Queen of Thieves Review

Queen of Thieves: The True Story of "Marm" Mandelbaum and Her Gangs of New York - J. North Conway

Queen of Thieves is the life of  Fredericka “Marm” Mandelbaum, a poor Jewish woman who rose to the top of her profession in organized crime during the Gilded Age in New York City. During her more than twenty-five-year reign as the country’s top receiver of stolen goods, she accumulated great wealth and power inconceivable for women engaged in business, legitimate or otherwise.


This was an impulse buy for me, because up until I saw it at Half Price Books, I had never heard of Fredericka Mandelbaum.  True crime books are my weakness, especially when I know nothing about the subject, and one of my main characters was born around this time period.  So it had three big red flags that told me this book was meant for me.  I was gong to learn something knew, read about a woman defying the traditions of the time, and manage some research for a character.  Queen of Thieves was put on the top of the reading pile.


Highlighter in hand, I started this book with so many high hopes.  Sadly it didn't take long for those hopes to start getting chipped away out.  For me things started to get a bit repetitive.  The same facts being looped over and over: the grand parties that "Marm" Mandelbaum threw, that other high society people disliked her, yet attended this parties, how she "greased" the right palms to get away with things,she started out as peddler, etc.  It felt, at least to me, like being stuck in a loop.  


Multiple times I put down the book and started others, coming back to Queen of Thieves here and there.  Only to realize that I was quick to be reminded of what I had read a few days ago a few pages later as it was once again summed it.  Which generally lead me to put the book down again.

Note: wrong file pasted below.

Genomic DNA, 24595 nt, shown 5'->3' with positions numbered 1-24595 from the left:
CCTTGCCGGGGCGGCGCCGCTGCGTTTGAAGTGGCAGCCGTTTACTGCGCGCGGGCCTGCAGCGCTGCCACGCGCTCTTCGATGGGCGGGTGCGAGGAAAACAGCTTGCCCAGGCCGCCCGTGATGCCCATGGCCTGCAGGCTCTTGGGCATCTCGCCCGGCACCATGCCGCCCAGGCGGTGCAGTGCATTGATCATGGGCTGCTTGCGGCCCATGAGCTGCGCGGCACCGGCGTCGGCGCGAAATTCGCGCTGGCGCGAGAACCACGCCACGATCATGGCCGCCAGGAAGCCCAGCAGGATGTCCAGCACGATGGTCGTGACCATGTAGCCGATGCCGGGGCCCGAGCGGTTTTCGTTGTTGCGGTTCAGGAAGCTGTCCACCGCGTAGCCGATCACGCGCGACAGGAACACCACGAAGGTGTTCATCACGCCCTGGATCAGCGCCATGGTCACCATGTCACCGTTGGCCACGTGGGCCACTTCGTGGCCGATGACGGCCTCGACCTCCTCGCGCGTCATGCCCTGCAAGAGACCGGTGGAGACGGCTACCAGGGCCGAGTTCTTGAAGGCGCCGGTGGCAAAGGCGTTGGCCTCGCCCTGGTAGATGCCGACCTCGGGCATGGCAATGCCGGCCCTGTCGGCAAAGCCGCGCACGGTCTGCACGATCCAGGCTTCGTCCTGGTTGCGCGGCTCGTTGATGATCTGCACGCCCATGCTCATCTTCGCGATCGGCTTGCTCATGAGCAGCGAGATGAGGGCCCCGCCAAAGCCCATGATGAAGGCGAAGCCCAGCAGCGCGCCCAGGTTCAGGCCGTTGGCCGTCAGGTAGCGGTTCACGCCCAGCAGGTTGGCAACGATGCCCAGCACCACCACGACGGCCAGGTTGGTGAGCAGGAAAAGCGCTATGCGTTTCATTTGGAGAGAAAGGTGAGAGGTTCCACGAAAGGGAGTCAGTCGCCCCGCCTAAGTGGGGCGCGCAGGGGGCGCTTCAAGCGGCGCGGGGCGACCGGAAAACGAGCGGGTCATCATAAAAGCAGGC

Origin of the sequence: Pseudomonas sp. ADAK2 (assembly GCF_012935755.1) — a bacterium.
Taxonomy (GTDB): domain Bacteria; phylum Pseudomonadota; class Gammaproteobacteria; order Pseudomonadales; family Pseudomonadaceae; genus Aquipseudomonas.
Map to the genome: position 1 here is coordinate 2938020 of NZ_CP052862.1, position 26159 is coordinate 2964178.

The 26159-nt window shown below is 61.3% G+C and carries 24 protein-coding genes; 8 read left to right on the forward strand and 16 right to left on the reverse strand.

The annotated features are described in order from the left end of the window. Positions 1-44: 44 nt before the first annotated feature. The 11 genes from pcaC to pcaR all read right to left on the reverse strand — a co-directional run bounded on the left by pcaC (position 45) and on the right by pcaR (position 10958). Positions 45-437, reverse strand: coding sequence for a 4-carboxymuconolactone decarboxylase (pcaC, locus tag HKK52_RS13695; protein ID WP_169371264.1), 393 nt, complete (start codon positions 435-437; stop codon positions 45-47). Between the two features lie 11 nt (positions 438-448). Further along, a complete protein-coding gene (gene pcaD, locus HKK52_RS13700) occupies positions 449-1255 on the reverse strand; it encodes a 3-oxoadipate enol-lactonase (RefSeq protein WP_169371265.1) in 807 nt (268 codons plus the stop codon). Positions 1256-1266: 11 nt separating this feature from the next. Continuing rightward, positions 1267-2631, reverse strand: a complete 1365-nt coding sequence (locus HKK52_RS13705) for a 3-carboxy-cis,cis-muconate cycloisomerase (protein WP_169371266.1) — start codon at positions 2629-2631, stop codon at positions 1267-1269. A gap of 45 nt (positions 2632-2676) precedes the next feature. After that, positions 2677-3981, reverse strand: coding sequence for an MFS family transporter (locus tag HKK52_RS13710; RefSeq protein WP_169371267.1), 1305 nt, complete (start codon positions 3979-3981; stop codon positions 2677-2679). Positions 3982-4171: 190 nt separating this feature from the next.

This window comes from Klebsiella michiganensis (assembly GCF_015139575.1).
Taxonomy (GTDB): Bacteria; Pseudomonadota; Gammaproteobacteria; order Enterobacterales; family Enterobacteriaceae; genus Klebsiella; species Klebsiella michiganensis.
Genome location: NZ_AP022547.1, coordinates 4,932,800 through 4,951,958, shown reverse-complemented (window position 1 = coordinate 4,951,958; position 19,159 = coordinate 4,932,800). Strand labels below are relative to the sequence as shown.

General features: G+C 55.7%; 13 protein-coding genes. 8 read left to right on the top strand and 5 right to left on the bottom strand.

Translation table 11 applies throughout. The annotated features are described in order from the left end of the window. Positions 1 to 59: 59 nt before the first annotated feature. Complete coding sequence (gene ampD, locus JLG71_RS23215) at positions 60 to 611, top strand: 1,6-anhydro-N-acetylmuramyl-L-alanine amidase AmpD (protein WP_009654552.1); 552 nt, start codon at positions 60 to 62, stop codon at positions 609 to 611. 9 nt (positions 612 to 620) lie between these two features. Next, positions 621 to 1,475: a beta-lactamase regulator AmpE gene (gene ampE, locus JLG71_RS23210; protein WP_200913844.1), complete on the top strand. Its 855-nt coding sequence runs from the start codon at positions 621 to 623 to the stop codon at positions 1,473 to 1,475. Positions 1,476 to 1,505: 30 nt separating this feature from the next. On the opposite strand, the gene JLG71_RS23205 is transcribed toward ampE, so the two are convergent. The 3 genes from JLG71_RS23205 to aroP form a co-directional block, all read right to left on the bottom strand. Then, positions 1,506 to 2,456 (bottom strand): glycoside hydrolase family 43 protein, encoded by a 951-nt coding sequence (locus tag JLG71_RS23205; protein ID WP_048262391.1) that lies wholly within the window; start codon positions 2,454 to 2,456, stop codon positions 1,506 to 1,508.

However, once I got through the first part of the book and into the second, things got a little more exciting and found myself reading nonstop.  It was all about the thieves that had worked under Mandelbaum, how she financed their heist, helped some out of trouble, and of course how those thieves ended up. After that little section though, the books fell away from me again. The last part of the book about Mandelbaum's trial felt the same as the first half of the book.  Once again I was putting my book aside to do other things.  


I made myself finish the book though for one reason, it was well researched.  I learned quite a bit about the Gilded Age of New York City, about the corruption, the poverty, and the crime.  Those were the reason I didn't quit reading, because if I over looked the repetitive facts about Mandelbaum, I did actually learn a lot.  I just wished we'd have gotten a more in-depth look at the women herself and not just a grand overlook of her syndicate of criminals.


Another things Queen of Thieves gave me was a need to know about Fredericka Mandelbaum.  I already have a few more books lined up in my ever growing TBR pile that I hope will satisfy my curiosity about this women and her rise to criminal power.  In the end I gave the book 2 stars because it well researched when it came to the Gilded Age of New York City and really didn't hold in punches about the filth that blanket the city during those years, but it did leave me wanting just a little when it came to the women the book was about.